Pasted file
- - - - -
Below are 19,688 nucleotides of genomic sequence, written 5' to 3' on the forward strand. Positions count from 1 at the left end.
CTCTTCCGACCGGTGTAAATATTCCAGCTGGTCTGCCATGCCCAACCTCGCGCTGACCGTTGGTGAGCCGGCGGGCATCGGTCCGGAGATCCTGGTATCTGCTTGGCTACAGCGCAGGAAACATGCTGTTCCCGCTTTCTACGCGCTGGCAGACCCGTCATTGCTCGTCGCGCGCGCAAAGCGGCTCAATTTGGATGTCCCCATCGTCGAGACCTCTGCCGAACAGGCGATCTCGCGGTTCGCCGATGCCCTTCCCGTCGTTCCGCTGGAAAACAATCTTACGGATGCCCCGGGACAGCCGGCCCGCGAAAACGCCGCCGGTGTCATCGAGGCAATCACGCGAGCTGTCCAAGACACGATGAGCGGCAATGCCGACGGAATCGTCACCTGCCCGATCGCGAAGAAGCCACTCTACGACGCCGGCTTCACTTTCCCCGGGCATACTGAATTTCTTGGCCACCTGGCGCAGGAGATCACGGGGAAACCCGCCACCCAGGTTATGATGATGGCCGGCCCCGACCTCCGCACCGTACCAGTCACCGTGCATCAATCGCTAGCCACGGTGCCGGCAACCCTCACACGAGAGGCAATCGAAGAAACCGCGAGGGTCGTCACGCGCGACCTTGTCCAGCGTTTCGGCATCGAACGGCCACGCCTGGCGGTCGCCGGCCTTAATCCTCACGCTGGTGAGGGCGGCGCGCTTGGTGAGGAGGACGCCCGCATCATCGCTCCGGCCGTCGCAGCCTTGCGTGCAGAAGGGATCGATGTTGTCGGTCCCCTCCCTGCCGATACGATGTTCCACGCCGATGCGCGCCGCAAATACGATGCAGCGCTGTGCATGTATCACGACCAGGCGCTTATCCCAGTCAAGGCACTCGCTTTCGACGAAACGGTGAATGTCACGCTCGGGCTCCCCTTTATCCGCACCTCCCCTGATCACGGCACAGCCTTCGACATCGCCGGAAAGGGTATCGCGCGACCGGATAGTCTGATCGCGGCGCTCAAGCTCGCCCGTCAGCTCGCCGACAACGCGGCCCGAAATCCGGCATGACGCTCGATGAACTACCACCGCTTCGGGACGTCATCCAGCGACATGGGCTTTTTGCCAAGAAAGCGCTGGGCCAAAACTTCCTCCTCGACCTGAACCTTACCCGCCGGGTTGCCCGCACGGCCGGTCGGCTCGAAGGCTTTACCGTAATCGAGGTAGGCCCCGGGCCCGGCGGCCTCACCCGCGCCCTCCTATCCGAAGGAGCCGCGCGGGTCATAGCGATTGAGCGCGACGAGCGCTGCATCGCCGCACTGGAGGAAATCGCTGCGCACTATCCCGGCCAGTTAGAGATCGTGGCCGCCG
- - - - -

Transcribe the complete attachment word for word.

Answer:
Below are 19,688 nucleotides of genomic sequence, written 5' to 3' on the forward strand. Positions count from 1 at the left end.
CTCTTCCGACCGGTGTAAATATTCCAGCTGGTCTGCCATGCCCAACCTCGCGCTGACCGTTGGTGAGCCGGCGGGCATCGGTCCGGAGATCCTGGTATCTGCTTGGCTACAGCGCAGGAAACATGCTGTTCCCGCTTTCTACGCGCTGGCAGACCCGTCATTGCTCGTCGCGCGCGCAAAGCGGCTCAATTTGGATGTCCCCATCGTCGAGACCTCTGCCGAACAGGCGATCTCGCGGTTCGCCGATGCCCTTCCCGTCGTTCCGCTGGAAAACAATCTTACGGATGCCCCGGGACAGCCGGCCCGCGAAAACGCCGCCGGTGTCATCGAGGCAATCACGCGAGCTGTCCAAGACACGATGAGCGGCAATGCCGACGGAATCGTCACCTGCCCGATCGCGAAGAAGCCACTCTACGACGCCGGCTTCACTTTCCCCGGGCATACTGAATTTCTTGGCCACCTGGCGCAGGAGATCACGGGGAAACCCGCCACCCAGGTTATGATGATGGCCGGCCCCGACCTCCGCACCGTACCAGTCACCGTGCATCAATCGCTAGCCACGGTGCCGGCAACCCTCACACGAGAGGCAATCGAAGAAACCGCGAGGGTCGTCACGCGCGACCTTGTCCAGCGTTTCGGCATCGAACGGCCACGCCTGGCGGTCGCCGGCCTTAATCCTCACGCTGGTGAGGGCGGCGCGCTTGGTGAGGAGGACGCCCGCATCATCGCTCCGGCCGTCGCAGCCTTGCGTGCAGAAGGGATCGATGTTGTCGGTCCCCTCCCTGCCGATACGATGTTCCACGCCGATGCGCGCCGCAAATACGATGCAGCGCTGTGCATGTATCACGACCAGGCGCTTATCCCAGTCAAGGCACTCGCTTTCGACGAAACGGTGAATGTCACGCTCGGGCTCCCCTTTATCCGCACCTCCCCTGATCACGGCACAGCCTTCGACATCGCCGGAAAGGGTATCGCGCGACCGGATAGTCTGATCGCGGCGCTCAAGCTCGCCCGTCAGCTCGCCGACAACGCGGCCCGAAATCCGGCATGACGCTCGATGAACTACCACCGCTTCGGGACGTCATCCAGCGACATGGGCTTTTTGCCAAGAAAGCGCTGGGCCAAAACTTCCTCCTCGACCTGAACCTTACCCGCCGGGTTGCCCGCACGGCCGGTCGGCTCGAAGGCTTTACCGTAATCGAGGTAGGCCCCGGGCCCGGCGGCCTCACCCGCGCCCTCCTATCCGAAGGAGCCGCGCGGGTCATAGCGATTGAGCGCGACGAGCGCTGCATCGCCGCACTGGAGGAAATCGCTGCGCACTATCCCGGCCAGTTAGAGATCGTGGCCGCCG